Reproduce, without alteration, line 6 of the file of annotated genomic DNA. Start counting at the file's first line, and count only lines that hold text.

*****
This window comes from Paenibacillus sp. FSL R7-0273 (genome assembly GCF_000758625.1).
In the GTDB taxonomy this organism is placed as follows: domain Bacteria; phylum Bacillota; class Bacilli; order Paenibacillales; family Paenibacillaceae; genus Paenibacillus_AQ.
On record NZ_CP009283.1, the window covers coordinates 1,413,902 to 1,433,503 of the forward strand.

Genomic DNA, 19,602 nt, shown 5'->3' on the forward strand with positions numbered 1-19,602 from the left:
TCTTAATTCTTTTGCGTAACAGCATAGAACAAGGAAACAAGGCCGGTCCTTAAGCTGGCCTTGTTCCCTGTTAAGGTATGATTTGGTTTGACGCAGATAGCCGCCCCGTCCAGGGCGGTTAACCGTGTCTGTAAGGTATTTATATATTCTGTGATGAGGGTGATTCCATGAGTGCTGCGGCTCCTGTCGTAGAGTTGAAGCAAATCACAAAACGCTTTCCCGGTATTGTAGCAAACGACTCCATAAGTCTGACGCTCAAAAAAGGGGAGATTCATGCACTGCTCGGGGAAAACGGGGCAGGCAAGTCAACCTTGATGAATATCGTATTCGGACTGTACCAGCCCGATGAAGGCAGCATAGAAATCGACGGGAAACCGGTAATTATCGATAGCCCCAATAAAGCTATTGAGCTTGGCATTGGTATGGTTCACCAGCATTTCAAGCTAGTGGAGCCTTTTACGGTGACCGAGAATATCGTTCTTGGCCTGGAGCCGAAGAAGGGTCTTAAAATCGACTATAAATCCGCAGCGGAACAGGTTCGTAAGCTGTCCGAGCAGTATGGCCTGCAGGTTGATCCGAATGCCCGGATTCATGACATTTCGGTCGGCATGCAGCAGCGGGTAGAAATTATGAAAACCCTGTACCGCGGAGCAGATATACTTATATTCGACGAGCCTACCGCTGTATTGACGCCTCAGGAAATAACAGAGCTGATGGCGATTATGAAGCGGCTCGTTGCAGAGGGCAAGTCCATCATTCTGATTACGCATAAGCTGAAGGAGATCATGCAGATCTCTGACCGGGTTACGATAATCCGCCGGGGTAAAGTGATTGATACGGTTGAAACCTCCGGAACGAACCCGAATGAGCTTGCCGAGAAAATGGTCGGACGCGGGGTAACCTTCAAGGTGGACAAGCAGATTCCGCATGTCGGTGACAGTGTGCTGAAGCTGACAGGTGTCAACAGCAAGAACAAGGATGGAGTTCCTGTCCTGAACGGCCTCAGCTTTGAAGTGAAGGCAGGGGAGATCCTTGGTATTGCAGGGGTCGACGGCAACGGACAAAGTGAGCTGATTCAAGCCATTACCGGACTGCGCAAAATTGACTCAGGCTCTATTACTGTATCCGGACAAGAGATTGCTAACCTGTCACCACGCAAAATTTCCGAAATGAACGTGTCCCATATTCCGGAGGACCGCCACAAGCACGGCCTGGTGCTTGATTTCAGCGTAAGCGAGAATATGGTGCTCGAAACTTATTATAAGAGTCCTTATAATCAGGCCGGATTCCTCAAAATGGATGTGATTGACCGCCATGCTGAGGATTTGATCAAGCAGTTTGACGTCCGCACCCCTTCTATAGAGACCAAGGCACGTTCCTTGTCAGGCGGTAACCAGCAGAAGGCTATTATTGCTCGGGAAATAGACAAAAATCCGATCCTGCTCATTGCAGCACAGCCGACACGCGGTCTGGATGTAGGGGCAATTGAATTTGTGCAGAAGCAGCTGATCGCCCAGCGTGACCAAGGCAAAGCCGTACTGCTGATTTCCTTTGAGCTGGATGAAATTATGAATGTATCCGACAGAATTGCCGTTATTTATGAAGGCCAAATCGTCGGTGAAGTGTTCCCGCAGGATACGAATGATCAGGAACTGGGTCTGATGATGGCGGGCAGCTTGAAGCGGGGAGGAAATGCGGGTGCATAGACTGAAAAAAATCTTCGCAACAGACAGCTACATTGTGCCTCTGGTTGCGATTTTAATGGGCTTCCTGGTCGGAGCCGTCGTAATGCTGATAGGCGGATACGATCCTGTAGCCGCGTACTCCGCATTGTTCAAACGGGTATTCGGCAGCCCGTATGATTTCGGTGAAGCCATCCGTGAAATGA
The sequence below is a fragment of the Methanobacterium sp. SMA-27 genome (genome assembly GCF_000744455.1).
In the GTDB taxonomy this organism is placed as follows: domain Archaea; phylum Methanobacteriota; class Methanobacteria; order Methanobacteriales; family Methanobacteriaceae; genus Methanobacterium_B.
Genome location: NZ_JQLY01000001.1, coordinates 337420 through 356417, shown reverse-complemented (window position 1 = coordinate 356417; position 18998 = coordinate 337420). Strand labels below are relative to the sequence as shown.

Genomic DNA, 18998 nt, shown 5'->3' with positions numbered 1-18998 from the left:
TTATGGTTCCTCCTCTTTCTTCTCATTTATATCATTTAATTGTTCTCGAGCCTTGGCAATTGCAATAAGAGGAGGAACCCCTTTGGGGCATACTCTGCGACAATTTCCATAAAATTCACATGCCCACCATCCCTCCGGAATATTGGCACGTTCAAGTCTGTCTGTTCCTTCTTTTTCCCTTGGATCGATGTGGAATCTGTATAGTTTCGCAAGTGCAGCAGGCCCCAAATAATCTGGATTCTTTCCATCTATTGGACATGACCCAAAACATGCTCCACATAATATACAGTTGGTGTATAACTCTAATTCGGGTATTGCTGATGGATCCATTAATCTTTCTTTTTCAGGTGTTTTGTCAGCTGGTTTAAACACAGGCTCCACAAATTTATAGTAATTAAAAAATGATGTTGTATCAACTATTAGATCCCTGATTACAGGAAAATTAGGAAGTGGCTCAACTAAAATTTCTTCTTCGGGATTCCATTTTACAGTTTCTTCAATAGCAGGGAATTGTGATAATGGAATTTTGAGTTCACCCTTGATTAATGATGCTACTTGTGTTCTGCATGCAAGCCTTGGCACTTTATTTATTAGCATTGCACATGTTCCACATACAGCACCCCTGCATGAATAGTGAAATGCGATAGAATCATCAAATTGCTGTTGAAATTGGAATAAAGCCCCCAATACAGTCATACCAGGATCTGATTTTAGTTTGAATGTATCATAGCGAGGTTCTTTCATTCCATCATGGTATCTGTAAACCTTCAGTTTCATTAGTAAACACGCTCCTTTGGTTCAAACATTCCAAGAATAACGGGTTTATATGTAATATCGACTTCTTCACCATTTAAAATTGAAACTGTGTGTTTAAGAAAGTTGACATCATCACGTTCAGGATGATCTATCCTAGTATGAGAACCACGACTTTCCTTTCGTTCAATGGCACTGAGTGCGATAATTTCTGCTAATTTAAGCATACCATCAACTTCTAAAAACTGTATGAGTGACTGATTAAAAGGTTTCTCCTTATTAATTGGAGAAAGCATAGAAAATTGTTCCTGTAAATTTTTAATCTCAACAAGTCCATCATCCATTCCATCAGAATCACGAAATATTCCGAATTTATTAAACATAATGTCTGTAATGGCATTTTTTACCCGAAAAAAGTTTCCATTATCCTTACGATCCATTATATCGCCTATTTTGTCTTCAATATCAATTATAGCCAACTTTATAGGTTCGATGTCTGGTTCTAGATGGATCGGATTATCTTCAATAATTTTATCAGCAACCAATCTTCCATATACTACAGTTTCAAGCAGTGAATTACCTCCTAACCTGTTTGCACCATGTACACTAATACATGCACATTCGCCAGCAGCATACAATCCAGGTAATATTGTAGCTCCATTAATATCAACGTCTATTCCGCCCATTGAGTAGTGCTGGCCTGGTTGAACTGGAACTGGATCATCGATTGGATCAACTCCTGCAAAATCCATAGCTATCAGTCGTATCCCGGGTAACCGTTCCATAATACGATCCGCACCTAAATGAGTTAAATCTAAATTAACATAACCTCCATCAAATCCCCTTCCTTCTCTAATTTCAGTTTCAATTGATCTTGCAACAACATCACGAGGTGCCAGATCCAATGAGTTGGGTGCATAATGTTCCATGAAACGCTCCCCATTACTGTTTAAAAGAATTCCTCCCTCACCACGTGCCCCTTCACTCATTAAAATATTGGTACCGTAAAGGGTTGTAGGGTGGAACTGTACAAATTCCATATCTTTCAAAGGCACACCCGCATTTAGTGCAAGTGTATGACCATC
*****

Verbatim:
The sequence below is a fragment of the Methanobacterium sp. SMA-27 genome (genome assembly GCF_000744455.1).